‘That breath that you just took…that’s a gift’ said Rob Bell. You would be surprised to know that an average person takes between 17,280 and 23,040 breaths per day. You remain unaware of the fact that you breathe so many times per day! It is scientifically proven that your breathing and emotions influence one other.
This means that if you are happy, sad, or anxious, your breathing will change accordingly. It works the other way as well. Your emotional state of mind influences the rate, depth, and pattern of breathing. For instance, if you react with anger, you are likely to start taking shallow breaths.
What happens when you breathe like this is that you inhale a minimal amount of air into your chest through the intercostal muscles rather than breathe through the lungs. This kind of shallow breathing can be a symptom of hyperventilation.
A person suffers from hyperventilation when he/she breathes in more oxygen and expels out carbon-dioxide from the body. This results in low levels of carbon dioxide in the blood. It can lead to develop symptoms such as dry mouth, feeling lightheaded, muscle spasms, numbness around the feet, etc.
Now you know how much the way you breathe can physically alter your body’s state of well-being. By taking the initiative to practice breathing in the right manner, you can make significant changes to your mind and body. Even if you take 5 minutes out of your day, it is more than enough for your health.
How does the mechanism of breathing work?
As you breathe, you inhale oxygen into the body and you exhale carbon dioxide. As you breathe in through the nose/mouth, the diaphragm contracts. As the diaphragm gets pushed downward, a vacuum is created which leads to a rush of air inside the body.When you exhale, your diaphragm relaxes. As the result, the air is expelled out of the lungs.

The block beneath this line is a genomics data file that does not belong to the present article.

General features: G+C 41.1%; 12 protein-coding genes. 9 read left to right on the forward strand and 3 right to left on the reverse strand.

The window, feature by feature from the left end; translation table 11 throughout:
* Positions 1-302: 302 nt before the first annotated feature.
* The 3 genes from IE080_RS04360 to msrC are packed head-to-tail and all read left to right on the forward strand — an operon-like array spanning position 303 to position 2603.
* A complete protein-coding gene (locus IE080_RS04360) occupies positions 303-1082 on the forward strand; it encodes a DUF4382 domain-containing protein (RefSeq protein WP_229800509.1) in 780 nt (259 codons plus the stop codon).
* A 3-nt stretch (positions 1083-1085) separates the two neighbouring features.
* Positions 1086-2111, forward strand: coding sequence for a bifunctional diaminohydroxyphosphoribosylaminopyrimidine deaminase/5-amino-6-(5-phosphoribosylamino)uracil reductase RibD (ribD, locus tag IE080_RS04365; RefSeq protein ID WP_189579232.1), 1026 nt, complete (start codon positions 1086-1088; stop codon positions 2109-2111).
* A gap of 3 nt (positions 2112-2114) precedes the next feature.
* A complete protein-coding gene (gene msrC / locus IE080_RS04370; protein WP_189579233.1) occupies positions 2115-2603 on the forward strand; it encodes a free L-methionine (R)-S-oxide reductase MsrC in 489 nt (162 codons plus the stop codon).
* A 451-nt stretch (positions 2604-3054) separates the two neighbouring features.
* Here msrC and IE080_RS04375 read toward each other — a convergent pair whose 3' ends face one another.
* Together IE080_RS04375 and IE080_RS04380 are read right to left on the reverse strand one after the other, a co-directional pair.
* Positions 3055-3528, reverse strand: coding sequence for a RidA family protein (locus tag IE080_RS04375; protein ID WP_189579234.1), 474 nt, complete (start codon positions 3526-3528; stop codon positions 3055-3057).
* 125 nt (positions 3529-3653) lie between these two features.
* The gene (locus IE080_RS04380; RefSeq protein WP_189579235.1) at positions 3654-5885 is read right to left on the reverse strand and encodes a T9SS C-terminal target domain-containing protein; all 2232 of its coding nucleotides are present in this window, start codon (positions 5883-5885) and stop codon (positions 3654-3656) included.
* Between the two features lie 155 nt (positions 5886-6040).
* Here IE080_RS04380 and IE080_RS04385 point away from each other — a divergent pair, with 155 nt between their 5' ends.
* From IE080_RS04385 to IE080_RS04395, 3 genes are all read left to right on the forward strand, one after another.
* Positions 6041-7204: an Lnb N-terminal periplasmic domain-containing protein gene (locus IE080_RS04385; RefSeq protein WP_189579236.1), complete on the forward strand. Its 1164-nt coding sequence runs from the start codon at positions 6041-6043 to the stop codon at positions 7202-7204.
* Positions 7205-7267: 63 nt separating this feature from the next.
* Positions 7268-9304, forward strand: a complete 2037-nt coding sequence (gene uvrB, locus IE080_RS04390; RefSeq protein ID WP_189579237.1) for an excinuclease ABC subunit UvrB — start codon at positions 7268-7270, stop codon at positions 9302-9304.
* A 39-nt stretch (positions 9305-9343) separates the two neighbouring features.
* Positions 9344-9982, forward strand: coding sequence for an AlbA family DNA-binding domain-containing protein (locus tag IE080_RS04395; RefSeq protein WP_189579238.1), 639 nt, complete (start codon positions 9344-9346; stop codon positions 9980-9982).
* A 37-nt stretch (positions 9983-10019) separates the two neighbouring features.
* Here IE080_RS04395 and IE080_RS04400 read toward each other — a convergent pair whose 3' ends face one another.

Is breathing different from respiration?
Respiration is different from breathing as it is a biochemical process. Respiration initiates the process of breaking down organic compounds. As the result, energy is produced in the human body. Respiration is automatic. It requires no attention.
On the other hand, breathing is both automatic and voluntary. Automatic breathing happens when you don’t even realize that you are breathing. While the voluntary control of breathing happens when you consciously focus and regulate your breath.
Research shows that there are a lot of benefits for people who practice controlled breathing. It is proved that controlled breathing helps to reduce stress, develop immunity, and be alert. You can learn controlled breathing through different breathing exercises.
What do you mean by breathing exercises? Do they benefit your body?
Breathing exercises are physical activities that you perform using your breath as the tool. There are different breathing exercises such as Pranayama, Alternate Nostril breathing, 4-7-8 breathing, Deep Breathing, etc.
Pranayama is a breath control technique in Yoga. One of the breath control techniques in Pranayama is Nadi Shodhana, which is also known as Alternate Nostril Breathing. Alternate Nostril Breathing includes practicing inhalation and exhalation through one nostril at a time.